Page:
Mrs. Veda Stone was an inspirational figure throughout the development of the AIS Major at UW-Eau Claire. Her hard work and determination were the foundation and driving force behind many people's efforts, and she will be remembered kindly by all of us.
After several years as a teacher and social worker, Veda's dedication to American Indian issues was acknowledged by the Bad River Band of Lake Superior Chippewa Indians in 1961 when they formally adopted her and gave her the name "Beneshiohgezhegokway" (Thunderbird Sky Woman).
In 1973 she was recognized by the National Indian Education Association for "outstanding and dedicated service". She went on to be recognized by several tribes, organizations, and governmental agencies for her work. Her list of accomplishments and awards is an extensive one, but still does not fully acknowledge the special way in which she touched the lives of all that knew her.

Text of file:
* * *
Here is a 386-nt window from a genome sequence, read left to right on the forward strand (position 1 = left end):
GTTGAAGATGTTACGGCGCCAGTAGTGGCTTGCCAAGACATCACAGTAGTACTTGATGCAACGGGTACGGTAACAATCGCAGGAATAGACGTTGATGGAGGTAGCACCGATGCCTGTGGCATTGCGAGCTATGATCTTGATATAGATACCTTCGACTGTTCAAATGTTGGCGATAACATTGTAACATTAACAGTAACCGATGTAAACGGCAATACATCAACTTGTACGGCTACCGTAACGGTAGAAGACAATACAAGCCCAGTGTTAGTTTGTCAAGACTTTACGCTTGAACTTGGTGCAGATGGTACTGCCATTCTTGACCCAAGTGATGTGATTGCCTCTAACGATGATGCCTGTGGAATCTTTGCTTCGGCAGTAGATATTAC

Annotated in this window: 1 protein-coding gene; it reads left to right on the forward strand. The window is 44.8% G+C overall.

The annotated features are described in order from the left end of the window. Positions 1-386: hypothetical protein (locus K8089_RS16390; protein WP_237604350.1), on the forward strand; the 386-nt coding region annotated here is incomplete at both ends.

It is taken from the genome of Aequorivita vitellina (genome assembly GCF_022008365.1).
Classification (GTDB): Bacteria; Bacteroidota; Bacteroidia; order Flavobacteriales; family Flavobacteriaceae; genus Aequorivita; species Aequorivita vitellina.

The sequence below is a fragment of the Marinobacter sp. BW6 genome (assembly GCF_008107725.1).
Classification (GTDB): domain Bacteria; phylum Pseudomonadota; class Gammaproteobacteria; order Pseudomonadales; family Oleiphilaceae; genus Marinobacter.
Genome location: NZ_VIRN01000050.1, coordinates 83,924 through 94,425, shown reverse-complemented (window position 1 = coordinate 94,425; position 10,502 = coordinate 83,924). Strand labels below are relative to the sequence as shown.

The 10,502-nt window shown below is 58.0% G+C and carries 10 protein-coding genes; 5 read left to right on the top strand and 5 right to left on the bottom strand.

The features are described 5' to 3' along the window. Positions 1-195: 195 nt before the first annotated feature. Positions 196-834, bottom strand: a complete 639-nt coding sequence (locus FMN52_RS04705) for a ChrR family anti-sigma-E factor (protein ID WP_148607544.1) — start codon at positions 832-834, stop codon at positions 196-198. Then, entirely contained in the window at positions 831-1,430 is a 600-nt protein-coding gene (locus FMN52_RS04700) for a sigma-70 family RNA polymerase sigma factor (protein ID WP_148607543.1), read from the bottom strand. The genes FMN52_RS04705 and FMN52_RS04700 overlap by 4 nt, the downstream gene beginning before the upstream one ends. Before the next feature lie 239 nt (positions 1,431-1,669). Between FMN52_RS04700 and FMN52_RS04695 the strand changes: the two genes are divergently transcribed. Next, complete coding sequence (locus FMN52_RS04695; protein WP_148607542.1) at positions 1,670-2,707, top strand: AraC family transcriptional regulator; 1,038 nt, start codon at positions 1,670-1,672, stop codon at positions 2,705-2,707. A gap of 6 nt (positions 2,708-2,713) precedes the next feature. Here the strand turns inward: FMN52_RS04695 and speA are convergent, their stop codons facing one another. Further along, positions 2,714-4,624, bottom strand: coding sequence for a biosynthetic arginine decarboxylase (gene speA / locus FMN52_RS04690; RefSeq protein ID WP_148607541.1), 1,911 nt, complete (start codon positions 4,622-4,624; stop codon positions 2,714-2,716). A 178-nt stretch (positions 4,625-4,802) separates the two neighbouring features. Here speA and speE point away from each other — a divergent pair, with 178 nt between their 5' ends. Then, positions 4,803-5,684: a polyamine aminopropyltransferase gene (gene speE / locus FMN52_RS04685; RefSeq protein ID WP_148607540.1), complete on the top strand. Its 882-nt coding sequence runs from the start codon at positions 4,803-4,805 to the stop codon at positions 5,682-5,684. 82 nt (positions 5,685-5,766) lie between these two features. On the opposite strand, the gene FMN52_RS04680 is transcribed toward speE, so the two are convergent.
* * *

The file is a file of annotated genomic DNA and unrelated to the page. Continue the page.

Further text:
She came to UW-Eau Claire in 1976 after working at two other colleges. She founded the American Indian Program here, and worked tirelessly to bring more Indian students to campus and to improve the educational opportunities for them. She retired from UWEC in 1985, but stayed active in American Indian activities both on- and off-campus for many years afterward. Her home was a center of activity for many groups and individuals, from incoming freshman students, to college administrators, to Ada Deer, the head of the BIA (Bureau of Indian Affairs).
Veda passed on in January of 1996. She was 89 years old.
Veda Stone Gallery
For more information regarding Veda Stone, read Marie Lynn Mierzejewski's 2006 senior thesis: